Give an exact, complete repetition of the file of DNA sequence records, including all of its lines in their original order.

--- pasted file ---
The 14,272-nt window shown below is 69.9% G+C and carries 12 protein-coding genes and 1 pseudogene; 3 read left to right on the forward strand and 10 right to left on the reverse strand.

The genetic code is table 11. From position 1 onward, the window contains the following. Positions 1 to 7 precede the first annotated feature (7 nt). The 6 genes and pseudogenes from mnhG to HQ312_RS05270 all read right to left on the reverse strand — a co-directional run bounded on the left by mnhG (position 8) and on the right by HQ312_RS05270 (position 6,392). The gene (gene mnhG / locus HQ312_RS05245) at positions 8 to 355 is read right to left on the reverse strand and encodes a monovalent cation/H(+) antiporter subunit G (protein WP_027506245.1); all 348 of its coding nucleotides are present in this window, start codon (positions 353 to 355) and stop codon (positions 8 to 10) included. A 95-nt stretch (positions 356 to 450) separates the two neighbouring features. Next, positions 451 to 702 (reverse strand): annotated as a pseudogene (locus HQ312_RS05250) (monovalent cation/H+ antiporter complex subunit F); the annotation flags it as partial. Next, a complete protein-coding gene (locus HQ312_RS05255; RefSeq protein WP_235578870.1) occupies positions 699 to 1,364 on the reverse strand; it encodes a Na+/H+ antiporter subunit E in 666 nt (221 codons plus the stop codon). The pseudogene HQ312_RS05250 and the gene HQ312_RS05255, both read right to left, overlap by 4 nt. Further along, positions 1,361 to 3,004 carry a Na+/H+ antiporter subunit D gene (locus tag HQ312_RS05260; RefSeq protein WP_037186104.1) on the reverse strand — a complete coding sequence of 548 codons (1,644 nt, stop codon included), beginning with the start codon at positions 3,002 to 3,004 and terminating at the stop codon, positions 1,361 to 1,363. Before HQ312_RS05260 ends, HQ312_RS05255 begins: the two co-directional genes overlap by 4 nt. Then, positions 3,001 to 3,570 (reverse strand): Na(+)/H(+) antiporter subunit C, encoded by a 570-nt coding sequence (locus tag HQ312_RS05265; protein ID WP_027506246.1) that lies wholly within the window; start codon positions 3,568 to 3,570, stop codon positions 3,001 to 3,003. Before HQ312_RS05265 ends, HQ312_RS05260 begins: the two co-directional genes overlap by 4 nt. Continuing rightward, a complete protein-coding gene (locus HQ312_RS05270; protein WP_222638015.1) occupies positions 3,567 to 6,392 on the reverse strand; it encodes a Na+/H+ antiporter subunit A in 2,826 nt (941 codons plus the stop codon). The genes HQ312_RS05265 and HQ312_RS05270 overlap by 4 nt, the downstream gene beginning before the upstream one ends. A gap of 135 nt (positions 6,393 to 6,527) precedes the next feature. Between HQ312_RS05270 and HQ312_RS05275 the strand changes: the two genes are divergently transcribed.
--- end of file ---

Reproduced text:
The 14,272-nt window shown below is 69.9% G+C and carries 12 protein-coding genes and 1 pseudogene; 3 read left to right on the forward strand and 10 right to left on the reverse strand.

The genetic code is table 11. From position 1 onward, the window contains the following. Positions 1 to 7 precede the first annotated feature (7 nt). The 6 genes and pseudogenes from mnhG to HQ312_RS05270 all read right to left on the reverse strand — a co-directional run bounded on the left by mnhG (position 8) and on the right by HQ312_RS05270 (position 6,392). The gene (gene mnhG / locus HQ312_RS05245) at positions 8 to 355 is read right to left on the reverse strand and encodes a monovalent cation/H(+) antiporter subunit G (protein WP_027506245.1); all 348 of its coding nucleotides are present in this window, start codon (positions 353 to 355) and stop codon (positions 8 to 10) included. A 95-nt stretch (positions 356 to 450) separates the two neighbouring features. Next, positions 451 to 702 (reverse strand): annotated as a pseudogene (locus HQ312_RS05250) (monovalent cation/H+ antiporter complex subunit F); the annotation flags it as partial. Next, a complete protein-coding gene (locus HQ312_RS05255; RefSeq protein WP_235578870.1) occupies positions 699 to 1,364 on the reverse strand; it encodes a Na+/H+ antiporter subunit E in 666 nt (221 codons plus the stop codon). The pseudogene HQ312_RS05250 and the gene HQ312_RS05255, both read right to left, overlap by 4 nt. Further along, positions 1,361 to 3,004 carry a Na+/H+ antiporter subunit D gene (locus tag HQ312_RS05260; RefSeq protein WP_037186104.1) on the reverse strand — a complete coding sequence of 548 codons (1,644 nt, stop codon included), beginning with the start codon at positions 3,002 to 3,004 and terminating at the stop codon, positions 1,361 to 1,363. Before HQ312_RS05260 ends, HQ312_RS05255 begins: the two co-directional genes overlap by 4 nt. Then, positions 3,001 to 3,570 (reverse strand): Na(+)/H(+) antiporter subunit C, encoded by a 570-nt coding sequence (locus tag HQ312_RS05265; protein ID WP_027506246.1) that lies wholly within the window; start codon positions 3,568 to 3,570, stop codon positions 3,001 to 3,003. Before HQ312_RS05265 ends, HQ312_RS05260 begins: the two co-directional genes overlap by 4 nt. Continuing rightward, a complete protein-coding gene (locus HQ312_RS05270; protein WP_222638015.1) occupies positions 3,567 to 6,392 on the reverse strand; it encodes a Na+/H+ antiporter subunit A in 2,826 nt (941 codons plus the stop codon). The genes HQ312_RS05265 and HQ312_RS05270 overlap by 4 nt, the downstream gene beginning before the upstream one ends. A gap of 135 nt (positions 6,393 to 6,527) precedes the next feature. Between HQ312_RS05270 and HQ312_RS05275 the strand changes: the two genes are divergently transcribed.